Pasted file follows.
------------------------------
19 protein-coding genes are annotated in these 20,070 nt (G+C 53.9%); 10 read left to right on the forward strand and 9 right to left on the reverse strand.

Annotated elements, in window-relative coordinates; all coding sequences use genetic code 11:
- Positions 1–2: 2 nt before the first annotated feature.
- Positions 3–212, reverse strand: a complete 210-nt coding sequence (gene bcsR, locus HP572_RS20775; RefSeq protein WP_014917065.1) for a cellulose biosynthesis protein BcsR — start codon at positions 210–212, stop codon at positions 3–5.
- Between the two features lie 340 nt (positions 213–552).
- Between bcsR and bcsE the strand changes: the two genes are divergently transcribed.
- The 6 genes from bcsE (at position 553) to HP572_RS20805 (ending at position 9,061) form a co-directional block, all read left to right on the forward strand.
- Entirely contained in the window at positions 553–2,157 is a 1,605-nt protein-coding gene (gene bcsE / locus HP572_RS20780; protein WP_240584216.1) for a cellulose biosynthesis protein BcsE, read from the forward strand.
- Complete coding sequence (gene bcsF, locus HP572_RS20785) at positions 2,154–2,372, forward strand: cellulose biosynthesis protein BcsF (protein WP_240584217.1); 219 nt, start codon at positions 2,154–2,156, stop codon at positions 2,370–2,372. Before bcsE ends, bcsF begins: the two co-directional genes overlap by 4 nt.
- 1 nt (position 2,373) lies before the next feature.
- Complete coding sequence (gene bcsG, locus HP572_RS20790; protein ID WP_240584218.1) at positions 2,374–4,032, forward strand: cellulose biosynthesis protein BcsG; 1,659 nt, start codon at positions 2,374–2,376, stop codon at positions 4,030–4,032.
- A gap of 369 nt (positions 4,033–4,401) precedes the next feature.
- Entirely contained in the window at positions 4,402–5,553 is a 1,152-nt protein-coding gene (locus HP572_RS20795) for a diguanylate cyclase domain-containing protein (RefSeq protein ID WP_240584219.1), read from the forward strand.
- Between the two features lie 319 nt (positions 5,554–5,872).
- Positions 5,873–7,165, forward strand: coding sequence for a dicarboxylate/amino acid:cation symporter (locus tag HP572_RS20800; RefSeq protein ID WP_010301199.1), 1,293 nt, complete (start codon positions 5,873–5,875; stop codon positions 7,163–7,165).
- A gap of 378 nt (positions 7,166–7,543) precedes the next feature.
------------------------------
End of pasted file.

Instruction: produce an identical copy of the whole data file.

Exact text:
19 protein-coding genes are annotated in these 20,070 nt (G+C 53.9%); 10 read left to right on the forward strand and 9 right to left on the reverse strand.

Annotated elements, in window-relative coordinates; all coding sequences use genetic code 11:
- Positions 1–2: 2 nt before the first annotated feature.
- Positions 3–212, reverse strand: a complete 210-nt coding sequence (gene bcsR, locus HP572_RS20775; RefSeq protein WP_014917065.1) for a cellulose biosynthesis protein BcsR — start codon at positions 210–212, stop codon at positions 3–5.
- Between the two features lie 340 nt (positions 213–552).
- Between bcsR and bcsE the strand changes: the two genes are divergently transcribed.
- The 6 genes from bcsE (at position 553) to HP572_RS20805 (ending at position 9,061) form a co-directional block, all read left to right on the forward strand.
- Entirely contained in the window at positions 553–2,157 is a 1,605-nt protein-coding gene (gene bcsE / locus HP572_RS20780; protein WP_240584216.1) for a cellulose biosynthesis protein BcsE, read from the forward strand.
- Complete coding sequence (gene bcsF, locus HP572_RS20785) at positions 2,154–2,372, forward strand: cellulose biosynthesis protein BcsF (protein WP_240584217.1); 219 nt, start codon at positions 2,154–2,156, stop codon at positions 2,370–2,372. Before bcsE ends, bcsF begins: the two co-directional genes overlap by 4 nt.
- 1 nt (position 2,373) lies before the next feature.
- Complete coding sequence (gene bcsG, locus HP572_RS20790; protein ID WP_240584218.1) at positions 2,374–4,032, forward strand: cellulose biosynthesis protein BcsG; 1,659 nt, start codon at positions 2,374–2,376, stop codon at positions 4,030–4,032.
- A gap of 369 nt (positions 4,033–4,401) precedes the next feature.
- Entirely contained in the window at positions 4,402–5,553 is a 1,152-nt protein-coding gene (locus HP572_RS20795) for a diguanylate cyclase domain-containing protein (RefSeq protein ID WP_240584219.1), read from the forward strand.
- Between the two features lie 319 nt (positions 5,554–5,872).
- Positions 5,873–7,165, forward strand: coding sequence for a dicarboxylate/amino acid:cation symporter (locus tag HP572_RS20800; RefSeq protein ID WP_010301199.1), 1,293 nt, complete (start codon positions 5,873–5,875; stop codon positions 7,163–7,165).
- A gap of 378 nt (positions 7,166–7,543) precedes the next feature.